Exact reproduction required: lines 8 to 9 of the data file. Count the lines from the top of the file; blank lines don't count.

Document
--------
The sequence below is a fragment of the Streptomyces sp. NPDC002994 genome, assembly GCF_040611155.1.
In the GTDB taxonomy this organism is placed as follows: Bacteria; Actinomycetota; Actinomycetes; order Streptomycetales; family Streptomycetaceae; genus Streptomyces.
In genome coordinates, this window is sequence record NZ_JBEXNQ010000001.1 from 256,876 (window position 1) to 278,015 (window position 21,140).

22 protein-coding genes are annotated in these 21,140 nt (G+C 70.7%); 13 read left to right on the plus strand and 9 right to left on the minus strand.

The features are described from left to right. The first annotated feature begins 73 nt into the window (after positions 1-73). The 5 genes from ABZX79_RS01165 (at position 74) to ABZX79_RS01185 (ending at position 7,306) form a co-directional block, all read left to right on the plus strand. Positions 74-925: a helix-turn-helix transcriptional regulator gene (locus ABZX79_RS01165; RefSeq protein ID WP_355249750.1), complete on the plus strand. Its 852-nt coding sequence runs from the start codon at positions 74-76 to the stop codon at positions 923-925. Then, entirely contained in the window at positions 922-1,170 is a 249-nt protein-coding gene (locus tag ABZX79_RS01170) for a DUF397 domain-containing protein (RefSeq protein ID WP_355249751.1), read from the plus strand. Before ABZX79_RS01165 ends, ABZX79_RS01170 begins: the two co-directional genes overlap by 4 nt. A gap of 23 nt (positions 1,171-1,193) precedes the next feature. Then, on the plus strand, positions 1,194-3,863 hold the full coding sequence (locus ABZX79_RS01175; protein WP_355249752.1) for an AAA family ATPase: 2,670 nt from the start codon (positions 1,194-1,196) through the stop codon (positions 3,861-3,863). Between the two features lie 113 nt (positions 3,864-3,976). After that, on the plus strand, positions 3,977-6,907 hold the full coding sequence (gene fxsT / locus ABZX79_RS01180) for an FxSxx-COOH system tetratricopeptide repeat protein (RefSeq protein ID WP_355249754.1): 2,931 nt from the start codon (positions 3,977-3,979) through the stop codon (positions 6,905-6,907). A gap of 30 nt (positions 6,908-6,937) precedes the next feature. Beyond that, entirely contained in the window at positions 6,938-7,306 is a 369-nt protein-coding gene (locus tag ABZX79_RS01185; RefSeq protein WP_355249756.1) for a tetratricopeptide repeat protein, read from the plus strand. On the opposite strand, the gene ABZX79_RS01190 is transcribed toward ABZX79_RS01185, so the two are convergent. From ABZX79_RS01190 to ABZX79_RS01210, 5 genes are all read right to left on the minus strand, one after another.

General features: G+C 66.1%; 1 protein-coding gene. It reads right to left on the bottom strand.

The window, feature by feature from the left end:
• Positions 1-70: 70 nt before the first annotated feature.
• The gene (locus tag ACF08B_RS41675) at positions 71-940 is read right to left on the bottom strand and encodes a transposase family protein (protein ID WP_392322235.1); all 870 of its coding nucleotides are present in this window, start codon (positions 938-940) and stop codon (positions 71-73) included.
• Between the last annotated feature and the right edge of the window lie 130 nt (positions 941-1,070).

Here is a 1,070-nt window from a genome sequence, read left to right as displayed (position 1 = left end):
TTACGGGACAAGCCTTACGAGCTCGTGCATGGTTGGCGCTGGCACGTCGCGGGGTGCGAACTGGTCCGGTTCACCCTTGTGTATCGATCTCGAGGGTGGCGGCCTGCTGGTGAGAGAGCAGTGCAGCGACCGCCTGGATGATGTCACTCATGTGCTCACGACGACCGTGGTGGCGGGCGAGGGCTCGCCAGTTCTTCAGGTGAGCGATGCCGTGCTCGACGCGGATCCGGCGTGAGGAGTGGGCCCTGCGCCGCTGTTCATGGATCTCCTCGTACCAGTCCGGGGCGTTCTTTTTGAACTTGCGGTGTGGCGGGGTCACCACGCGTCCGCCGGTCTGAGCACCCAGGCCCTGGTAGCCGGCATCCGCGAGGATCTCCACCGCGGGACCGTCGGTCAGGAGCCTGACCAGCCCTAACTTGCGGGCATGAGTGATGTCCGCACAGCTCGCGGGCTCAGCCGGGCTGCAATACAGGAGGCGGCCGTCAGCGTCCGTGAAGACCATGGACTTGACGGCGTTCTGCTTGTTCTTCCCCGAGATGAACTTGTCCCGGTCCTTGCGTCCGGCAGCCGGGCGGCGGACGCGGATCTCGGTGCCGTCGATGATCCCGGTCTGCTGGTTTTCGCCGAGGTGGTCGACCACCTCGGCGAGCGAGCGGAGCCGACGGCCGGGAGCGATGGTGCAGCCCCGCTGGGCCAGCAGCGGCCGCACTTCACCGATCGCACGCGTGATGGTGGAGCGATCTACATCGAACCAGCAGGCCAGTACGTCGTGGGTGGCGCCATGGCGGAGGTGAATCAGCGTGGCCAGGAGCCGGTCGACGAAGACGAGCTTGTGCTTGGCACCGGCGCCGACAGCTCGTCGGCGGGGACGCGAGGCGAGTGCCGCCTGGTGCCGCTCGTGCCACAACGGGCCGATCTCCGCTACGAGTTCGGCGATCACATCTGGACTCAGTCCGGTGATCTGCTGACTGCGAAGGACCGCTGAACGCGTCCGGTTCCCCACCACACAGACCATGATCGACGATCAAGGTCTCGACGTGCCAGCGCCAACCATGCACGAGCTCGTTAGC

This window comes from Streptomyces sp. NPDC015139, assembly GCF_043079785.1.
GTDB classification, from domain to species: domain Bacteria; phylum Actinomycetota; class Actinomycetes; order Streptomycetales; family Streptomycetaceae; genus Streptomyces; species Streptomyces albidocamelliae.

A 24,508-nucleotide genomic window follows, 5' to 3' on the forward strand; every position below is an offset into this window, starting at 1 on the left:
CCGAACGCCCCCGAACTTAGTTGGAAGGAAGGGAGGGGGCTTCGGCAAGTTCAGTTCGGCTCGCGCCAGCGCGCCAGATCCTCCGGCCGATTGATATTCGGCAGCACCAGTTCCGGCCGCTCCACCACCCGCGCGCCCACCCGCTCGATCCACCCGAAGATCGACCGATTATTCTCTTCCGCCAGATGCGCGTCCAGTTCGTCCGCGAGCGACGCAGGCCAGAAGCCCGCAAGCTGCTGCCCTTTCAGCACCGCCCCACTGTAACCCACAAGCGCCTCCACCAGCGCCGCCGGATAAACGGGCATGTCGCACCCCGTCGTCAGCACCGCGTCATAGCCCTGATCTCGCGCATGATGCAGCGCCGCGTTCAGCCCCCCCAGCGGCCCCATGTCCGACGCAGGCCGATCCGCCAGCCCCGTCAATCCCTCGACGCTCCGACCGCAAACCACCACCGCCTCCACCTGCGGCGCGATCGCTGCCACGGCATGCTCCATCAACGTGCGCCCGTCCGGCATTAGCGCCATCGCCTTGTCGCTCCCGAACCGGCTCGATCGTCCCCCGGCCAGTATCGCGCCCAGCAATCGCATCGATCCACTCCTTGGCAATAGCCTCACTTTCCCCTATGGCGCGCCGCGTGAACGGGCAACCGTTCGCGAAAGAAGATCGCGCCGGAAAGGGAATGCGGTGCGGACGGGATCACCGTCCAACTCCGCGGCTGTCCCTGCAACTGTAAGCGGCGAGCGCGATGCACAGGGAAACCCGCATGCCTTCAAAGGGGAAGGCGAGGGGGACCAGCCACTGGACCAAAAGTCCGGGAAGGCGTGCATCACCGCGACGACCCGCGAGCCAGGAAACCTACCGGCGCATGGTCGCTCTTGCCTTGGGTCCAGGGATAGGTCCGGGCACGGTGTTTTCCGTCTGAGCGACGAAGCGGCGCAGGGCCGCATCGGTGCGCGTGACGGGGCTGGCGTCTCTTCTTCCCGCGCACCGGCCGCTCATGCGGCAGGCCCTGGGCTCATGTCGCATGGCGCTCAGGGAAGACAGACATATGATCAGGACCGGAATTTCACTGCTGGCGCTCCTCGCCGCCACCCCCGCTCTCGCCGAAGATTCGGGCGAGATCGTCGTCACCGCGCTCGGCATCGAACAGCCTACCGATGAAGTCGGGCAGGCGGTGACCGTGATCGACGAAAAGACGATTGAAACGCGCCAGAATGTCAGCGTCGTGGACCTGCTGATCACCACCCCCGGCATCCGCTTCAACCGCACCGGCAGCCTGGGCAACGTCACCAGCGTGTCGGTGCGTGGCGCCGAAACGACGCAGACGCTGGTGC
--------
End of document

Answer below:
• Positions 1-70: 70 nt before the first annotated feature.
• The gene (locus tag ACF08B_RS41675) at positions 71-940 is read right to left on the bottom strand and encodes a transposase family protein (protein ID WP_392322235.1); all 870 of its coding nucleotides are present in this window, start codon (positions 938-940) and stop codon (positions 71-73) included.